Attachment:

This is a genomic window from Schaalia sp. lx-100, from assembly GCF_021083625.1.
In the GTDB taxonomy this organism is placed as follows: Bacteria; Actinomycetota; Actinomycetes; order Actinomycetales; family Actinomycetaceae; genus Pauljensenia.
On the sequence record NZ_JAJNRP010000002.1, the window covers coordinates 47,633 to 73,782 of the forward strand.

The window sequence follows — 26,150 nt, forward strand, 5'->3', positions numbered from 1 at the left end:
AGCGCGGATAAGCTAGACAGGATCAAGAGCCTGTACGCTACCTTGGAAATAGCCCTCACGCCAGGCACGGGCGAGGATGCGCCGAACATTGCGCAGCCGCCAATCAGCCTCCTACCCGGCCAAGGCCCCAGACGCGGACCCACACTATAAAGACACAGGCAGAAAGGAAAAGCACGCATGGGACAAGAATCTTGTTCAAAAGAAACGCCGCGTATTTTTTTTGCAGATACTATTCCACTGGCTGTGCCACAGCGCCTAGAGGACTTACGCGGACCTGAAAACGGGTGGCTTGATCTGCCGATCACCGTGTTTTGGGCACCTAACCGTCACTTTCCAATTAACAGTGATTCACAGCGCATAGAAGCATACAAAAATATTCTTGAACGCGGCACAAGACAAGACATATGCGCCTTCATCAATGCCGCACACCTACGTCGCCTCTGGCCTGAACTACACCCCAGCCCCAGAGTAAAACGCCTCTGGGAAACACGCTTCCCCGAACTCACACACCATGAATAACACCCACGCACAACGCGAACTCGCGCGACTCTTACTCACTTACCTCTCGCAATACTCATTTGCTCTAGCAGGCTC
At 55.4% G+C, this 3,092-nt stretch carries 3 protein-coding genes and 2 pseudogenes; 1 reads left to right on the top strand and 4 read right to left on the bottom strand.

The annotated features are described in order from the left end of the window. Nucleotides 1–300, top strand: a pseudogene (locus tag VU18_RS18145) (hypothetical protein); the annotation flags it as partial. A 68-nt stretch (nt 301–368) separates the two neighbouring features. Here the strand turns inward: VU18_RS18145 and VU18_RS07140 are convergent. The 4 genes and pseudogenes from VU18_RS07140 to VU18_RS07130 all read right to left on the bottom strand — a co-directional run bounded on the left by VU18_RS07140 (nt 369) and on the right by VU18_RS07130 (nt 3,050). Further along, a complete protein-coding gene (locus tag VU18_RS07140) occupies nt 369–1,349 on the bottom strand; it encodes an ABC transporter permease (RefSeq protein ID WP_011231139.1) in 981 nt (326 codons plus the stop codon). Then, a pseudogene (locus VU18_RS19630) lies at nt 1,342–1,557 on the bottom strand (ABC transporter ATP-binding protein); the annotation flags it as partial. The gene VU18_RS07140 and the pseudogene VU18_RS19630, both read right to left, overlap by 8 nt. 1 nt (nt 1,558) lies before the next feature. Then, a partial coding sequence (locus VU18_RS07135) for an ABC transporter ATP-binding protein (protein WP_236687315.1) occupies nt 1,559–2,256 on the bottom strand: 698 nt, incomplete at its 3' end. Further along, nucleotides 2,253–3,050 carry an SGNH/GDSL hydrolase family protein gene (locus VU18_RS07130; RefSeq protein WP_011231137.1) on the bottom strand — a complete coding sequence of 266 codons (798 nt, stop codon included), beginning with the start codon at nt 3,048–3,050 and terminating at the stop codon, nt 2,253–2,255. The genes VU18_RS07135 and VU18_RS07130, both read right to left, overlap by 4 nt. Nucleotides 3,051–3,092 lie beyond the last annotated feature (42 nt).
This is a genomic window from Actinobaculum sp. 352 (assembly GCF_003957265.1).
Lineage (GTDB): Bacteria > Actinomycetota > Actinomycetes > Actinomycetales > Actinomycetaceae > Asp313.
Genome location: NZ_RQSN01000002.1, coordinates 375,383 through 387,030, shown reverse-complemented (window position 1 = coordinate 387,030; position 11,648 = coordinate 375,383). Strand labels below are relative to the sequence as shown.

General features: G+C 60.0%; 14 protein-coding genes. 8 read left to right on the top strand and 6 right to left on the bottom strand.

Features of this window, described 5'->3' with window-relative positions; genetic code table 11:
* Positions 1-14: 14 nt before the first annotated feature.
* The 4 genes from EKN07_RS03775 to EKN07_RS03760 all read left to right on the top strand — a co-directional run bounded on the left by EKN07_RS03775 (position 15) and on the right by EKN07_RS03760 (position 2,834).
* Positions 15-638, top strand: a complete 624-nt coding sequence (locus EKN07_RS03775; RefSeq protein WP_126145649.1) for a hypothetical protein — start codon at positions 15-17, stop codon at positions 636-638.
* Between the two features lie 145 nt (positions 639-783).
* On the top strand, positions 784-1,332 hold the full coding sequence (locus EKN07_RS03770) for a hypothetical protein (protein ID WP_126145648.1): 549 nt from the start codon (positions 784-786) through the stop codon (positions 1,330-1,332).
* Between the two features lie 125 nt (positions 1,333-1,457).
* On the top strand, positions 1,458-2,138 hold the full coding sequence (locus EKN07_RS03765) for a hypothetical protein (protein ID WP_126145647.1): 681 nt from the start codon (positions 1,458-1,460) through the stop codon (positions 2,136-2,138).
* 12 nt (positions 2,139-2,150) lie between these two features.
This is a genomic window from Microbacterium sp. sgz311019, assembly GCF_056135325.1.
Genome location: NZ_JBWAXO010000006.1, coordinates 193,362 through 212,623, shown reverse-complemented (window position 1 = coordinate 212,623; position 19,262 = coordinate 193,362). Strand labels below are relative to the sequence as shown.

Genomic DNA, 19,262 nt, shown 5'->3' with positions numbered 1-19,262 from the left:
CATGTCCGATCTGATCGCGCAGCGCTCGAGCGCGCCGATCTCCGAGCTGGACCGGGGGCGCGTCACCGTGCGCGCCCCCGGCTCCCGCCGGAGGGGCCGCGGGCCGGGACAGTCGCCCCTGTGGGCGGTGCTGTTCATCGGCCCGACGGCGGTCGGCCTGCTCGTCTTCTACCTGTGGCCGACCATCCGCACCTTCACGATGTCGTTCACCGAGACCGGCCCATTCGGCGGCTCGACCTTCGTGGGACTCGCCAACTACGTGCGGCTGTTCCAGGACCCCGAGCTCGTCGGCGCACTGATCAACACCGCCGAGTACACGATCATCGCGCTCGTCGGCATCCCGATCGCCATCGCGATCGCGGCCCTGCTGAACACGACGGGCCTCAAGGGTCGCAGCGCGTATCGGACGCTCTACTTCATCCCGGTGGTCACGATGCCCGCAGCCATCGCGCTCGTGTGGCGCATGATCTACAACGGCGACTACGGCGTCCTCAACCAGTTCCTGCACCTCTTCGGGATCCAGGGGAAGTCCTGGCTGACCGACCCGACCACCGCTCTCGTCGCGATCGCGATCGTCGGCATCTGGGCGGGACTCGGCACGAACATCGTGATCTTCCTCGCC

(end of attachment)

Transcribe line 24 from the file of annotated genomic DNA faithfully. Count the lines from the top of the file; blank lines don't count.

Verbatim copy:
CATGTCCGATCTGATCGCGCAGCGCTCGAGCGCGCCGATCTCCGAGCTGGACCGGGGGCGCGTCACCGTGCGCGCCCCCGGCTCCCGCCGGAGGGGCCGCGGGCCGGGACAGTCGCCCCTGTGGGCGGTGCTGTTCATCGGCCCGACGGCGGTCGGCCTGCTCGTCTTCTACCTGTGGCCGACCATCCGCACCTTCACGATGTCGTTCACCGAGACCGGCCCATTCGGCGGCTCGACCTTCGTGGGACTCGCCAACTACGTGCGGCTGTTCCAGGACCCCGAGCTCGTCGGCGCACTGATCAACACCGCCGAGTACACGATCATCGCGCTCGTCGGCATCCCGATCGCCATCGCGATCGCGGCCCTGCTGAACACGACGGGCCTCAAGGGTCGCAGCGCGTATCGGACGCTCTACTTCATCCCGGTGGTCACGATGCCCGCAGCCATCGCGCTCGTGTGGCGCATGATCTACAACGGCGACTACGGCGTCCTCAACCAGTTCCTGCACCTCTTCGGGATCCAGGGGAAGTCCTGGCTGACCGACCCGACCACCGCTCTCGTCGCGATCGCGATCGTCGGCATCTGGGCGGGACTCGGCACGAACATCGTGATCTTCCTCGCC